Dynamic environmental impacts of technologies

The impacts of technologies depend on various factors, including the background state of the environment. Here we explore how the intensity and decay of impacts influences the relative attractiveness of technologies. We focus on comparing the impacts of various greenhouse gases, and develop new models to evaluate technologies.

Papers focus on the development of new metrics to compare the impacts of greenhouse gases and technologies to one another and testing these metrics against climate policy goals. We also investigate how technology portfolios can optimally adapt to a changing background environmental state. These methods are used to study vehicle emissions of long- and short-lived climate forcers.

New metric development: We are working on revised CO2-equivalency metrics that take into account how close in time a technology is used to when critical climate thresholds are expected to be reached. This work focuses on comparing methane and carbon dioxide emissions across various transportation fuels and electricity generation options (Figure 1).

Figure 1. Assessments of the climate benefits of alternative fuels depend on the time horizon over which impacts are evaluated, for example 100 years (A) or 20 years (B). Alternative fuels emit multiple gases during their life cycle – including methane, which has a high initial climate impact but relatively short atmospheric lifetime (C).  As a result, the impacts of methane-heavy fuels like natural gas are initially high but decay more quickly than those of methane-light fuels like gasoline (D).

  • Edwards MR, Trancik JE, Climate impacts of energy technologies depend on emissions timing, Nature Climate Change, 2014, Vol. 4, pp. 347-352 link.
  • Edwards MR, McNerny J, Trancik JE, Testing emissions equivalency metrics against climate policy goals, Environmental Science & Policy, 2016, Vol. 66, pp. 191-198 link.

Portfolio optimization: In this work we formulate dynamic technology choice as a simplified forward-looking multi-period portfolio optimization problem, maximizing energy consumption over a planning horizon in the presence of a policy constraint. Optimal portfolios require switching from relatively methane-heavy technologies to methane-light ones as the policy target approaches. The benefit of this method is numerically quantified using various transportation technology pairs (Figure 2). The optimal results are compared to choices relying on the standard GWP-based method which does not allow for dynamic technology selection (Figure 2C-D).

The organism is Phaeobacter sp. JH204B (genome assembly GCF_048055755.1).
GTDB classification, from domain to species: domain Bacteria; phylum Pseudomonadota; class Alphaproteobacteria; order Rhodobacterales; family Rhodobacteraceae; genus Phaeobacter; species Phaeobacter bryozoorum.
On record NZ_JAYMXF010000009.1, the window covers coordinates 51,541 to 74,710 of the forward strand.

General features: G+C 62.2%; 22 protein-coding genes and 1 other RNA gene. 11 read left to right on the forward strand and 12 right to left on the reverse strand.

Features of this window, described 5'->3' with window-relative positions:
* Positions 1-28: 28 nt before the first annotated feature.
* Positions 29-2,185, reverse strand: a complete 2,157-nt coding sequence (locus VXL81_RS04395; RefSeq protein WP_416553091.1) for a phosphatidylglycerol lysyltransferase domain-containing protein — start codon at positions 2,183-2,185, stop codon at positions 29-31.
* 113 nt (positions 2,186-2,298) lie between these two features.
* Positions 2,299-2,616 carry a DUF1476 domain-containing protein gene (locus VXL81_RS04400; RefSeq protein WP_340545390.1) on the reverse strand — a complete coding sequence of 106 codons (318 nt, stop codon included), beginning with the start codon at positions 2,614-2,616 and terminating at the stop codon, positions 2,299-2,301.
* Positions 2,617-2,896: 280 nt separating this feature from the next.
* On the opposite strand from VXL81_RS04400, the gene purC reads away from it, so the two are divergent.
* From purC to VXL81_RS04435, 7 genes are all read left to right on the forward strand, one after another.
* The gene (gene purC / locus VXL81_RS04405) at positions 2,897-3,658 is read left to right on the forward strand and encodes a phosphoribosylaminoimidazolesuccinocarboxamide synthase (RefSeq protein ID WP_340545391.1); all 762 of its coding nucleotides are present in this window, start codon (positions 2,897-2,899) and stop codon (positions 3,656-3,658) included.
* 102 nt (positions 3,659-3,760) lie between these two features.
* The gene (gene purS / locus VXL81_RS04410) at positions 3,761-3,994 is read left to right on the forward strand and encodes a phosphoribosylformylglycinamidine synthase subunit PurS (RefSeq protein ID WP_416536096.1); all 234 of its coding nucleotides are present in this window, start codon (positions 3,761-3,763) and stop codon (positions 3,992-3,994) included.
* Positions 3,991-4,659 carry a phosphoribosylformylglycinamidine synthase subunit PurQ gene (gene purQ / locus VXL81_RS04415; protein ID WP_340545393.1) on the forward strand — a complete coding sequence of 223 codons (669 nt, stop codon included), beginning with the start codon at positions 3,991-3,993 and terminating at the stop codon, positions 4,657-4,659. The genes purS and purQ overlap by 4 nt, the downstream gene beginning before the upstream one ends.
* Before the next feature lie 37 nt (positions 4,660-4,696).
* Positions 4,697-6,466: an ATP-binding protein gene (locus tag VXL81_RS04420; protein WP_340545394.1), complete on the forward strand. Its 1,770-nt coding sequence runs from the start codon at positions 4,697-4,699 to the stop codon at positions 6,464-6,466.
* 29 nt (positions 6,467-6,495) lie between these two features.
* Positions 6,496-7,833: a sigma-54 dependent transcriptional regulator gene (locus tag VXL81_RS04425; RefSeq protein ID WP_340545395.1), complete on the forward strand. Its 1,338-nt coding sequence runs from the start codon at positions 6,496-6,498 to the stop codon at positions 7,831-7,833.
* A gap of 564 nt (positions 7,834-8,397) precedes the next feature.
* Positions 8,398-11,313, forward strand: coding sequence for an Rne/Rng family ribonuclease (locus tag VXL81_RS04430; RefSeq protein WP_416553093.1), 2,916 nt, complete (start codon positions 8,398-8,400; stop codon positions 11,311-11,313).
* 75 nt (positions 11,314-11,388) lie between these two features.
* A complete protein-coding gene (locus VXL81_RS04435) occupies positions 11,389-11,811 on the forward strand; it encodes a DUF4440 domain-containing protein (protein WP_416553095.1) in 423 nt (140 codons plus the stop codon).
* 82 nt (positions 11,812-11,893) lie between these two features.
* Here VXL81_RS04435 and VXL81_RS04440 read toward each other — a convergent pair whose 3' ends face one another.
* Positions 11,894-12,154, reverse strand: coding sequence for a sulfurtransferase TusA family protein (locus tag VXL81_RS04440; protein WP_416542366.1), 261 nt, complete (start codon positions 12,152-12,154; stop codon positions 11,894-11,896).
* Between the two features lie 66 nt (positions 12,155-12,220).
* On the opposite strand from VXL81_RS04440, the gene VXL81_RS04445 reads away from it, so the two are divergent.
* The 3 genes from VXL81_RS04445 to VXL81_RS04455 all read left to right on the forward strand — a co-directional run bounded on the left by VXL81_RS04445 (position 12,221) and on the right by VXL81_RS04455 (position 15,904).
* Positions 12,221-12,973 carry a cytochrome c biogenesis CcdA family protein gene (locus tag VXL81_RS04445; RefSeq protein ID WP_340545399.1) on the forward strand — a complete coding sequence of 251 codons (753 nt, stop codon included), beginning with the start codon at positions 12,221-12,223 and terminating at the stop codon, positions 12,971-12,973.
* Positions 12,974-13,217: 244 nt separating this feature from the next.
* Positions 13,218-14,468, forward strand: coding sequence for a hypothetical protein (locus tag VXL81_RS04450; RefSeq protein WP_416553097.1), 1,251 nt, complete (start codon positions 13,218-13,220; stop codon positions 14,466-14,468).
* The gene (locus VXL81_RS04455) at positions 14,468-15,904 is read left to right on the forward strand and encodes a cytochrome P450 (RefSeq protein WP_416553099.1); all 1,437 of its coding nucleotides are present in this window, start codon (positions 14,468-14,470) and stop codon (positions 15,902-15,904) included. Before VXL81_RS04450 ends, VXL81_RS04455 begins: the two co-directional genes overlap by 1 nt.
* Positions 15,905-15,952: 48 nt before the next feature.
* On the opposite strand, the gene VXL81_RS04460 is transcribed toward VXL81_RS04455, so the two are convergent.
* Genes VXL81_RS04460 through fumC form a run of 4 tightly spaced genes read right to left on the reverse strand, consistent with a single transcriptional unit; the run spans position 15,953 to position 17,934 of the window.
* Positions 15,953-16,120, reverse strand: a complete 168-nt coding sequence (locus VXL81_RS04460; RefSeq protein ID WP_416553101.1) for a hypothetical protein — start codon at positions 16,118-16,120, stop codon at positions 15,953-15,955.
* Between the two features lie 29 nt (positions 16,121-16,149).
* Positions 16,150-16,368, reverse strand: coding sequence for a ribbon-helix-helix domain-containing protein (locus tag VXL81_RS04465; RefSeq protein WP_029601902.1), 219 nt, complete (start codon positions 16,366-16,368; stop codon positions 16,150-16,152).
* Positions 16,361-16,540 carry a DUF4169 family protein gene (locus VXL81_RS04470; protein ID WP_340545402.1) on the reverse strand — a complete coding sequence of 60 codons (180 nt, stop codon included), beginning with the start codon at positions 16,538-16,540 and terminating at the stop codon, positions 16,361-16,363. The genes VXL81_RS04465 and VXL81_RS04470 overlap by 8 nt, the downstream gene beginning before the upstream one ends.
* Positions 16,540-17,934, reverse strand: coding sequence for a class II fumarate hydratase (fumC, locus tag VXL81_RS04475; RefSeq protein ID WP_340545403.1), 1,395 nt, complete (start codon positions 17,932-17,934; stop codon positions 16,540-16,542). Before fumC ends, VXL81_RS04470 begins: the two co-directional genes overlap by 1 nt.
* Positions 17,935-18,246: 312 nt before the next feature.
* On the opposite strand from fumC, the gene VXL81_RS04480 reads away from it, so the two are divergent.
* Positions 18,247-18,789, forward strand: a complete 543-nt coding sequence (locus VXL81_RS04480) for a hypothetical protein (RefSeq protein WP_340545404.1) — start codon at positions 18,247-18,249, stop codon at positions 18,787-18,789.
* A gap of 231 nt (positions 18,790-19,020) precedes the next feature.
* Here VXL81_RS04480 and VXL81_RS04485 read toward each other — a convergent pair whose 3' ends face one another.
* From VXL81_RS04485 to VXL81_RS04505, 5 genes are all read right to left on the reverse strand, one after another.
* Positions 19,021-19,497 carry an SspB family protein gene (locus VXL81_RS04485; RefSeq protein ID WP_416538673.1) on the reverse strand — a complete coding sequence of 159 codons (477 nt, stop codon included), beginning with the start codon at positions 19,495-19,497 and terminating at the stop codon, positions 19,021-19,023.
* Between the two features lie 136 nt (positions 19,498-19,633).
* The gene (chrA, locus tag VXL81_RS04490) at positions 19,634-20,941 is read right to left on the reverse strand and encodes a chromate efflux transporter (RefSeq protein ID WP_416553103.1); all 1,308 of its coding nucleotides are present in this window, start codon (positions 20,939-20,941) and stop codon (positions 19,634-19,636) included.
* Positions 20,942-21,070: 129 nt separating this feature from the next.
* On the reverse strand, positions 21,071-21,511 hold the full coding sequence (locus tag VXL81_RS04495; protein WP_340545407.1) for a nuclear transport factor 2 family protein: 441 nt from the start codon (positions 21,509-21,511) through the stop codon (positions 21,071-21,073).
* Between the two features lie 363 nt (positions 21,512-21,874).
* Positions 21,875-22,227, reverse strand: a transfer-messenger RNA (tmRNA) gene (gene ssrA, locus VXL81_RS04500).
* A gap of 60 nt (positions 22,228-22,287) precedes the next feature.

Figure 2. Greenhouse gas emission intensities of alternative transportation technologies and the benefit of using dynamic portfolio choice method in the presence of a policy constraint. Emission intensities of carbon dioxide (A), methane and nitrous oxide (B). Energy consumption allowed using individual technologies, their optimal switching portfolios and the optimal GWP-based portfolio (C). Gain in energy consumption using the optimal switching portfolio and GWP100 over the methane-light (D) and methane-heavy (E) technology in each pair.

  • Roy M, Edwards MR, Trancik JE, Methane mitigation timelines to inform energy technology evaluation, Environmental Research Letters, 2015, Vol. 10, 114024 link.

Trade-offs between short-lived and long-lived climate forcers: In this work we model the tradeoffs between short-lived and long-lived emission reductions across a range of vehicle technology options, life cycle emission intensities, and equivalency metrics. We discuss these trade-offs in the context of emission trends for light- and heavy-duty transport over the period 2000–2030, and compare current and estimated future vehicle emission intensities (e.g. under a decarbonized electricity mix) to intensity targets derived from climate policy goals. While short-lived vehicle emissions have decreased, significant reductions in CO2 will be required by mid-century to meet climate change mitigation targets. The short-lived emission intensities of some low-CO2 technologies are significantly higher than others, and thus their suitability for meeting climate targets depends sensitively on the evaluation time horizon. Other technologies offer low intensities of both short-lived emissions and CO2

  • Edwards MR, Klemun MM, Hyung CK, Wallington TJ, Winkler SL, Tamor MA, Trancik JE, Vehicle emissions of short-lived and long-lived climate forcers: trends and tradeoffs, Faraday Discussions, 2017, Issue 0 link.